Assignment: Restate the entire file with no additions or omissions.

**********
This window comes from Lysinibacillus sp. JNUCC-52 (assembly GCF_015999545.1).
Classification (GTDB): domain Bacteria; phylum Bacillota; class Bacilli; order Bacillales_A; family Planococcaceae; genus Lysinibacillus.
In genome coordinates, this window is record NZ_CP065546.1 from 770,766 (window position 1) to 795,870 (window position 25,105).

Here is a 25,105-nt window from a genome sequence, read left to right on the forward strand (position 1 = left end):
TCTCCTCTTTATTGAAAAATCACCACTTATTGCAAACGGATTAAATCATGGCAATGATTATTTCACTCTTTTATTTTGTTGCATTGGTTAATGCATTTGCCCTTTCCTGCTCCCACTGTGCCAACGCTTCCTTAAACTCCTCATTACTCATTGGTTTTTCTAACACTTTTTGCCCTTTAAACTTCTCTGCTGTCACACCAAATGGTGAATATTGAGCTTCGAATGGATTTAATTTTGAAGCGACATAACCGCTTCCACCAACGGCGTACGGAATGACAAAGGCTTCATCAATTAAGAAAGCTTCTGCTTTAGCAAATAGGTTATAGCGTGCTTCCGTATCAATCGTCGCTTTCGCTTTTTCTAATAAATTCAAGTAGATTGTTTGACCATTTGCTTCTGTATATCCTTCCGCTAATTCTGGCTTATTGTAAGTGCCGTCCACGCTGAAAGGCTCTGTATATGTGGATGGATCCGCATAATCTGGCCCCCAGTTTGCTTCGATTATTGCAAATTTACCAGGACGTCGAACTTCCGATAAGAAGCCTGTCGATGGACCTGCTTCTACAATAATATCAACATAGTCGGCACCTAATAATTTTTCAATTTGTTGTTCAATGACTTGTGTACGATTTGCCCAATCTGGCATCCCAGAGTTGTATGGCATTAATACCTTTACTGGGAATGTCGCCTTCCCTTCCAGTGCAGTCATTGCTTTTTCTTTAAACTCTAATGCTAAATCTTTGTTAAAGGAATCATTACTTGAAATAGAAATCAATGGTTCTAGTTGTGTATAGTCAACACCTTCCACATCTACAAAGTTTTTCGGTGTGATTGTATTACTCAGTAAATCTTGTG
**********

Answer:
This window comes from Lysinibacillus sp. JNUCC-52 (assembly GCF_015999545.1).
Classification (GTDB): domain Bacteria; phylum Bacillota; class Bacilli; order Bacillales_A; family Planococcaceae; genus Lysinibacillus.
In genome coordinates, this window is record NZ_CP065546.1 from 770,766 (window position 1) to 795,870 (window position 25,105).

Here is a 25,105-nt window from a genome sequence, read left to right on the forward strand (position 1 = left end):
TCTCCTCTTTATTGAAAAATCACCACTTATTGCAAACGGATTAAATCATGGCAATGATTATTTCACTCTTTTATTTTGTTGCATTGGTTAATGCATTTGCCCTTTCCTGCTCCCACTGTGCCAACGCTTCCTTAAACTCCTCATTACTCATTGGTTTTTCTAACACTTTTTGCCCTTTAAACTTCTCTGCTGTCACACCAAATGGTGAATATTGAGCTTCGAATGGATTTAATTTTGAAGCGACATAACCGCTTCCACCAACGGCGTACGGAATGACAAAGGCTTCATCAATTAAGAAAGCTTCTGCTTTAGCAAATAGGTTATAGCGTGCTTCCGTATCAATCGTCGCTTTCGCTTTTTCTAATAAATTCAAGTAGATTGTTTGACCATTTGCTTCTGTATATCCTTCCGCTAATTCTGGCTTATTGTAAGTGCCGTCCACGCTGAAAGGCTCTGTATATGTGGATGGATCCGCATAATCTGGCCCCCAGTTTGCTTCGATTATTGCAAATTTACCAGGACGTCGAACTTCCGATAAGAAGCCTGTCGATGGACCTGCTTCTACAATAATATCAACATAGTCGGCACCTAATAATTTTTCAATTTGTTGTTCAATGACTTGTGTACGATTTGCCCAATCTGGCATCCCAGAGTTGTATGGCATTAATACCTTTACTGGGAATGTCGCCTTCCCTTCCAGTGCAGTCATTGCTTTTTCTTTAAACTCTAATGCTAAATCTTTGTTAAAGGAATCATTACTTGAAATAGAAATCAATGGTTCTAGTTGTGTATAGTCAACACCTTCCACATCTACAAAGTTTTTCGGTGTGATTGTATTACTCAGTAAATCTTGTG